He hadn’t been normal for a long time.
Kit worried about Noah when they headed to bed, but she didn’t want to push him on the sleep issue after the disaster with the pills. Not to mention she didn’t want to end his first day here with a fight. Smiling good night, she spent an hour awake and worrying before finally drifting off—only to wake three hours later. It took her sleep-muddled brain a minute to realize what had woken her: noises from Noah’s room.
Getting up, she pulled on her blue robe and went out to look for him. His door was open, but there was no Noah inside. A whisper of wind along the hallway told her where he’d gone. She padded to the door that led out into the garden, found him sitting on the outdoor bench in his boxer briefs, his head between his hands and his elbows on his thighs. She could see his face in the soft light from the solar-powered paper lanterns she’d hung out there.
The naked anguish in his expression threatened to break her.
Pulling back before he saw her, she pressed her spine against the wall, swallowing repeatedly and blinking in an attempt to get the burning in her eyes under control. Only when she was no longer in danger of breaking down did she step out. “Can’t sleep?”
His head jerked up. “Shit. I woke you.”
“Want to go for a run?”
He stared at her. “It’s two thirty in the morning.”
“So?” Turning to go back into the house, she said, “I’m getting changed.”
“You hate running.”
“Doesn’t mean I can’t do it.”
He knocked on her bedroom door half a minute after she’d closed it. “Kit, it’s fine.”
Having already pulled out her running shorts, she opened the door. “Noah, we’re in this together. You watched Dancing with the Stars with me. I’ll go running with you. Now go get changed.” She shut the door in his face.
“I’m awake now and I’m going running. Your choice if you want to join me.”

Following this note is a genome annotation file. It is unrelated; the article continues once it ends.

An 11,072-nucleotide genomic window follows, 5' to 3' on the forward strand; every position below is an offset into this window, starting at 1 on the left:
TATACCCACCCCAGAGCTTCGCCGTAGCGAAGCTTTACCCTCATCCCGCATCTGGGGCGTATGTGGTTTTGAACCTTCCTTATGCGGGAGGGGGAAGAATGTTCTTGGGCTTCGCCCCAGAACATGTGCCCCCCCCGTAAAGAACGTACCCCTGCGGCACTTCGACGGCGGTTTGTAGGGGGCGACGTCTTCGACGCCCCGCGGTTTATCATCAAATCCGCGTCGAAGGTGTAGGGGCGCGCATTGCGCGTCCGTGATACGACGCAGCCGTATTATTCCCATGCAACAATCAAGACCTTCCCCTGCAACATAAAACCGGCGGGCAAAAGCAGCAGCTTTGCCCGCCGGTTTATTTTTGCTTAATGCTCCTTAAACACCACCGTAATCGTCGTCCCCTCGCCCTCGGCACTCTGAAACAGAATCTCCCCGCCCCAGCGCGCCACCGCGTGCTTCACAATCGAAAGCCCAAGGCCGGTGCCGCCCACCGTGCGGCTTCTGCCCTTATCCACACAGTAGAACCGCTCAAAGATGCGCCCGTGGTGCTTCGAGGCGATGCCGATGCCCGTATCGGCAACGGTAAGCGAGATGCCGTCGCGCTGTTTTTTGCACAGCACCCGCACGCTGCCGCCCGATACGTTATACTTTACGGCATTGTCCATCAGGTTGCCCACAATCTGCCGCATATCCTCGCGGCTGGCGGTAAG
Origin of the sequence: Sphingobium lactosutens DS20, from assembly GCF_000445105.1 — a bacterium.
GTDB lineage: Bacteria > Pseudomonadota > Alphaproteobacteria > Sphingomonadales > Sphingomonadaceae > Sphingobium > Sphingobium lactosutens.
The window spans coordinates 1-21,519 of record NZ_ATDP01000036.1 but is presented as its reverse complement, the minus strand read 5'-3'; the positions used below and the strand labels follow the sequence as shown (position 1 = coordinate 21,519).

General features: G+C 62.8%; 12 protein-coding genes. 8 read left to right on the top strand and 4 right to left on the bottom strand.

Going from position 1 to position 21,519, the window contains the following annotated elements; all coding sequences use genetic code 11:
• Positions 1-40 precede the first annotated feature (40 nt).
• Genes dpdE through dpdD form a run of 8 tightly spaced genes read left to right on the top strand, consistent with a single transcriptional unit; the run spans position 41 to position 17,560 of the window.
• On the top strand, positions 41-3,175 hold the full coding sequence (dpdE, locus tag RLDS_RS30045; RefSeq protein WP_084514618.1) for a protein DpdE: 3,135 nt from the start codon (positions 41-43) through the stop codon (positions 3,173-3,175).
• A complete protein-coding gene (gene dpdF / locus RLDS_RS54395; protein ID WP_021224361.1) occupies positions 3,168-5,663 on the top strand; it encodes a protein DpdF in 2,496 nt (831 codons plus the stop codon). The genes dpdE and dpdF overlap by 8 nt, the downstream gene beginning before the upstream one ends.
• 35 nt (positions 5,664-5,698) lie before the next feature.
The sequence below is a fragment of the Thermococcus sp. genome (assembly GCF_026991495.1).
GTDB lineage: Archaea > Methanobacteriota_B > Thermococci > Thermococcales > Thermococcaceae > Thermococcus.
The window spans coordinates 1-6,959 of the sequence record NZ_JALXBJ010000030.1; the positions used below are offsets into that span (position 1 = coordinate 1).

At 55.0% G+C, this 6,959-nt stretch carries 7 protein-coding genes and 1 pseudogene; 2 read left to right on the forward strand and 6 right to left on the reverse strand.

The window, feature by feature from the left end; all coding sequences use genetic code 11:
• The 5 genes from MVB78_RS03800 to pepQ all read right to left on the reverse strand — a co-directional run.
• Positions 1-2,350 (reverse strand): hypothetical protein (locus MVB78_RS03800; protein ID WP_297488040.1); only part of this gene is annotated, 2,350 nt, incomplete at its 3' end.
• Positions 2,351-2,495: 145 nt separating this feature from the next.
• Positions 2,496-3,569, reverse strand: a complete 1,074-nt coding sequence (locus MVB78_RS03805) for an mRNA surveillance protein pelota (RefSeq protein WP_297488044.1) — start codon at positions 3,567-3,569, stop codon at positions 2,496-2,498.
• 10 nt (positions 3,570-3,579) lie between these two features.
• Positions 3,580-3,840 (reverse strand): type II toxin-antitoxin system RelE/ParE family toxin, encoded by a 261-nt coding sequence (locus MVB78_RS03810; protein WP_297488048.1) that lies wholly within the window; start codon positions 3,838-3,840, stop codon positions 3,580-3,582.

An infuriated sound came through the door, but she heard him moving to his room, and when she stepped out in her running clothes, her hair corralled into a ponytail, he was there. “We can run around inside your property,” he said, holding up a hand when she would’ve objected. “This stalker guy watches you. We can’t take the risk that he’s out there and he has a gun.”
She threw up her hands. “I don’t think he can run that fast, but whatever.” At least this mortgaged-to-the-hilt estate had enough land to make for a good lap.
Noah put his hands on his hips, eyes narrowed. Kit never said things like “whatever” in that tone of voice. “What’s wrong with you?”
A growling sound. “When did I say I was a morning person?” With that, she turned and headed out. “Pull the door shut and set the alarm.”
Glad she was thinking smart and not relying blindly on her security guys, he input the code to arm the security system, then pulled the door shut. It locked automatically behind them. Kit was in front of him, warming up. Noah never warmed up—he just ran until the nightmares couldn’t keep up, but today he stretched to keep Kit company. When they began to run, it was to head down a pathway that wove through the trees on her property.
It took him a minute to figure out the right pace. Kit was fit, but his stride was longer and he ran far more than she did. Running was hands down her least favorite form of exercise. It should’ve irritated him that he had to slow down for her, but he liked having her beside him, liked that he wasn’t alone in the dark. The fact that she chose to be with him even when she didn’t like running?
Yeah, that did all kinds of things inside him.
“You going to build a pool?” That, he knew, had been a significant downside to this property, but she’d bought it anyway because she’d been in a hurry. Not content with ejaculating on her bed, her disturbed stalker had slipped love notes under the town house door. She’d had to get out.
“When I have the money,” Kit replied.
“I have the money.”
“I’ll pretend you didn’t say that.”
The night wind rippling through his hair, he set his jaw. “If we’re going to live together, I get to contribute.” He wanted to contribute, to do things that turned this from her place to theirs, entangling them together on another level.
“Right now we haven’t even lived together a single day. Let’s talk when it’s been a year.”